Cat Cafes Bring Pet Therapy to Weary Travelers

shutterstock_268690079 cat cafe

By Sarah Teczar

Videos of cats knocking things off tables and viral kitten memes abound in our Facebook newsfeeds. But if you don’t have a cat (or left one behind at home) and crave some real-life feline entertainment, it might be easier to find than you think.

Cat cafes are popping up all over the world. For an entry fee or the purchase of a latte, you can play with and feed the cats. It is said that petting animals reduces stress and lowers blood pressure, so these venues offer a little dose of this therapy—along with your caffeine. According to Forbes.com, the world’s first cat cafe opened in 1998 in Taiwan. Osaka, Japan, followed suit in 2004. The trend began to spread, especially throughout Asia, and in 2014 cat cafes arrived in several U.S. cities.

I had first heard of cat cafes a couple of years ago, when I saw ads for a “pop-up” cat cafe in Boston’s trendy South End. I went to check it out, but the line was out the door. It seemed that all of the cats’ schedules were completely booked.

I was intrigued.

So when I came across Cafe-Katzentempel on a recent trip to Munich, Germany, my curiosity compelled me to go in. A cat cafe in the land of beer halls and sausage shops? It was too bizarre.

The atmosphere of Cafe-Katzentempel was chill and cozy. It was naptime for most of the cats, but some were playful and one trotted across a neighboring table. My fiance and I explored and said hi to the purring fur-balls before settling in with our drinks. After an hour we left the cafe feeling relaxed and happy.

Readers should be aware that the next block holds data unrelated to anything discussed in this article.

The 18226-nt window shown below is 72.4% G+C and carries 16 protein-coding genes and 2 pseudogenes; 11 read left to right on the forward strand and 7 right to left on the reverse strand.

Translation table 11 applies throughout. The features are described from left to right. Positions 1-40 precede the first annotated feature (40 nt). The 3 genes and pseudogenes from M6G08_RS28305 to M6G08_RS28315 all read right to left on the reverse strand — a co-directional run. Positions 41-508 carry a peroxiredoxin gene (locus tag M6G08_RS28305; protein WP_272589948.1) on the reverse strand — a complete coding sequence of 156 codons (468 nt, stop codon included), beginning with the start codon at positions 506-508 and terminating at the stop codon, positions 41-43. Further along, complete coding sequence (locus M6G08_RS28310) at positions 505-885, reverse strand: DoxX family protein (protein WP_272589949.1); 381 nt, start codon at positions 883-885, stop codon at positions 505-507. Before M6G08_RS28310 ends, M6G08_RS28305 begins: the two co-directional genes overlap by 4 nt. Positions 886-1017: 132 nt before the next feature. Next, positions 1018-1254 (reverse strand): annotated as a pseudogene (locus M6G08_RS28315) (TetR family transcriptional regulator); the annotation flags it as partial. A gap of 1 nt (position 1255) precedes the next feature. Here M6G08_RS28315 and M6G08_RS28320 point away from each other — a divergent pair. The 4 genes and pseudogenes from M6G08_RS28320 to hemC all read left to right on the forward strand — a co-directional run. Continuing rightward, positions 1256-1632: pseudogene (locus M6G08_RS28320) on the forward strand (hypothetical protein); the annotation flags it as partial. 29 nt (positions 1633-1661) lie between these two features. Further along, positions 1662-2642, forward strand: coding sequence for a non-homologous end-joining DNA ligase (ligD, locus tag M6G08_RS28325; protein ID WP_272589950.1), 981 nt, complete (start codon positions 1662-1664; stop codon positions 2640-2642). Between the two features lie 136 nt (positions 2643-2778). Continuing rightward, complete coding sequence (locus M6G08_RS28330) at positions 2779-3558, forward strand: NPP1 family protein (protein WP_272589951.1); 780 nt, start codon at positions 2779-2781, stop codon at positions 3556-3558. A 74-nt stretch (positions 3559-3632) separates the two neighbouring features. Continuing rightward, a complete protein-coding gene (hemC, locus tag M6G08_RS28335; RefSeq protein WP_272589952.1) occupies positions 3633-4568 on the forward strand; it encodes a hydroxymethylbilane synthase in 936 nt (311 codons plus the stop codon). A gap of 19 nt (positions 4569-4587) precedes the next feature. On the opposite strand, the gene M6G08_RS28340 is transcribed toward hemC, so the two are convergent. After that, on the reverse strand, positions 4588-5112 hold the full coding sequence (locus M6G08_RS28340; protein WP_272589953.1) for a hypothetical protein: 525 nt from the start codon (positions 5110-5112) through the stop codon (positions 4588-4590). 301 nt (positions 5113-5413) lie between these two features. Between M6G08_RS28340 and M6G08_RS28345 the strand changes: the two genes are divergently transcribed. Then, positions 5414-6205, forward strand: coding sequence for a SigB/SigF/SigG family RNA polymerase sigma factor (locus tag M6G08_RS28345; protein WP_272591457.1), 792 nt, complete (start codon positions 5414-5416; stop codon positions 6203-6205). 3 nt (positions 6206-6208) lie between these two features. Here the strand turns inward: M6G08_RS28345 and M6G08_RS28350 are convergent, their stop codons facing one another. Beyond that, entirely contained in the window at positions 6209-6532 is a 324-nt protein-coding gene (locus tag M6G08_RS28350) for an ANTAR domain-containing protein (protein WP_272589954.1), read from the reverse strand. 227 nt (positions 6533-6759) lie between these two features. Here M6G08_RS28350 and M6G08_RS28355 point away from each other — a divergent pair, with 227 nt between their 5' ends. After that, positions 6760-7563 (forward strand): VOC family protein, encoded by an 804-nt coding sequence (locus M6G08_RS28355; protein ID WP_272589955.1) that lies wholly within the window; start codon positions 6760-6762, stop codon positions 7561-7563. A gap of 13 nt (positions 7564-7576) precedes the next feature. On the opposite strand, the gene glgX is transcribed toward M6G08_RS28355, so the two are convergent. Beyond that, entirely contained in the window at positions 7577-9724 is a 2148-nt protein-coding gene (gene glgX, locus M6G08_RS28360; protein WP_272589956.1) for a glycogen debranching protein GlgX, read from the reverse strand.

These establishments benefit the animals, too. They get food, plenty of love and maybe even a permanent home. Many cafes have the cats up for adoption or donate proceeds to animal welfare organizations. In Tokyo and Osaka, where many apartment buildings have rules forbidding pets, city-dwellers come in droves to escape the stresses of their jobs and urban life.

And it doesn’t stop at cats. Animalcafes.com lists venues where you can pet an owl while you sip your cappuccino, or share a cup of hot tea with a rabbit. If you’re an animal lover, check out a cat cafe on your next trip for a truly unique experience.

ABOUT THE AUTHOR

Sarah Teczar is a Boston-based writer pursuing her M.F.A. in fiction at Emerson College. A Francophile and lover of languages, she enjoys breaking down preconceived notions by traveling and meeting new people. Follow her @sarahteczar.

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Cat photo via Shutterstock

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